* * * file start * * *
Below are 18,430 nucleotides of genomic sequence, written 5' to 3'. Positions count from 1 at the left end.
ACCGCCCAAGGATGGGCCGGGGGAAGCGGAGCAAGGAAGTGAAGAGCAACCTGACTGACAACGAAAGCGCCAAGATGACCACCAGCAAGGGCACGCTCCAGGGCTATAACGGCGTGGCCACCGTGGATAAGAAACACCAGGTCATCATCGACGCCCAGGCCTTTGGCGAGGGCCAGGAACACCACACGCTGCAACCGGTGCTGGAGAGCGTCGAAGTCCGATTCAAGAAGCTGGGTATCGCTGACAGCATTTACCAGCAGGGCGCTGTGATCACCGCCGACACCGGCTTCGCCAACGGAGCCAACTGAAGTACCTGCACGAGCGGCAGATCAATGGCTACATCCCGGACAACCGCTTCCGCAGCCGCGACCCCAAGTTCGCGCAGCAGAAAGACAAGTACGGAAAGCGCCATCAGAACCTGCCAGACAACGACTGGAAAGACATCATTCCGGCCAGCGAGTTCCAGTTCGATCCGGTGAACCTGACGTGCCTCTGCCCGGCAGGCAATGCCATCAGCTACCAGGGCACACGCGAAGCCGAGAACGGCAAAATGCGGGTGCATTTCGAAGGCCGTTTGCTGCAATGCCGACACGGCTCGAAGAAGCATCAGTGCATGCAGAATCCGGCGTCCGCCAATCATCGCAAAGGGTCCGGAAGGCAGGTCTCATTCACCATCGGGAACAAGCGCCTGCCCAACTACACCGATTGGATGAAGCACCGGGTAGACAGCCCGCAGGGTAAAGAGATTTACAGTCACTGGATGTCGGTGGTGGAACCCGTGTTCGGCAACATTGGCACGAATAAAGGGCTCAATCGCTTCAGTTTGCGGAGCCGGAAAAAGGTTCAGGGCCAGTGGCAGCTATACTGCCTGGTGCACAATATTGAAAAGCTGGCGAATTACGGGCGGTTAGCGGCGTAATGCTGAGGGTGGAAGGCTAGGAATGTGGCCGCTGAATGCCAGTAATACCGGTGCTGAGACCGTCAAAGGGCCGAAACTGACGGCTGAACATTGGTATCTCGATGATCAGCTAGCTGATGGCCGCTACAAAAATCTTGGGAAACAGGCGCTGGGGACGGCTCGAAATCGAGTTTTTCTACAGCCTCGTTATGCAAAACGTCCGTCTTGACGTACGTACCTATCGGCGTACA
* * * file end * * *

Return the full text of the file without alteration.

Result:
Below are 18,430 nucleotides of genomic sequence, written 5' to 3'. Positions count from 1 at the left end.
ACCGCCCAAGGATGGGCCGGGGGAAGCGGAGCAAGGAAGTGAAGAGCAACCTGACTGACAACGAAAGCGCCAAGATGACCACCAGCAAGGGCACGCTCCAGGGCTATAACGGCGTGGCCACCGTGGATAAGAAACACCAGGTCATCATCGACGCCCAGGCCTTTGGCGAGGGCCAGGAACACCACACGCTGCAACCGGTGCTGGAGAGCGTCGAAGTCCGATTCAAGAAGCTGGGTATCGCTGACAGCATTTACCAGCAGGGCGCTGTGATCACCGCCGACACCGGCTTCGCCAACGGAGCCAACTGAAGTACCTGCACGAGCGGCAGATCAATGGCTACATCCCGGACAACCGCTTCCGCAGCCGCGACCCCAAGTTCGCGCAGCAGAAAGACAAGTACGGAAAGCGCCATCAGAACCTGCCAGACAACGACTGGAAAGACATCATTCCGGCCAGCGAGTTCCAGTTCGATCCGGTGAACCTGACGTGCCTCTGCCCGGCAGGCAATGCCATCAGCTACCAGGGCACACGCGAAGCCGAGAACGGCAAAATGCGGGTGCATTTCGAAGGCCGTTTGCTGCAATGCCGACACGGCTCGAAGAAGCATCAGTGCATGCAGAATCCGGCGTCCGCCAATCATCGCAAAGGGTCCGGAAGGCAGGTCTCATTCACCATCGGGAACAAGCGCCTGCCCAACTACACCGATTGGATGAAGCACCGGGTAGACAGCCCGCAGGGTAAAGAGATTTACAGTCACTGGATGTCGGTGGTGGAACCCGTGTTCGGCAACATTGGCACGAATAAAGGGCTCAATCGCTTCAGTTTGCGGAGCCGGAAAAAGGTTCAGGGCCAGTGGCAGCTATACTGCCTGGTGCACAATATTGAAAAGCTGGCGAATTACGGGCGGTTAGCGGCGTAATGCTGAGGGTGGAAGGCTAGGAATGTGGCCGCTGAATGCCAGTAATACCGGTGCTGAGACCGTCAAAGGGCCGAAACTGACGGCTGAACATTGGTATCTCGATGATCAGCTAGCTGATGGCCGCTACAAAAATCTTGGGAAACAGGCGCTGGGGACGGCTCGAAATCGAGTTTTTCTACAGCCTCGTTATGCAAAACGTCCGTCTTGACGTACGTACCTATCGGCGTACA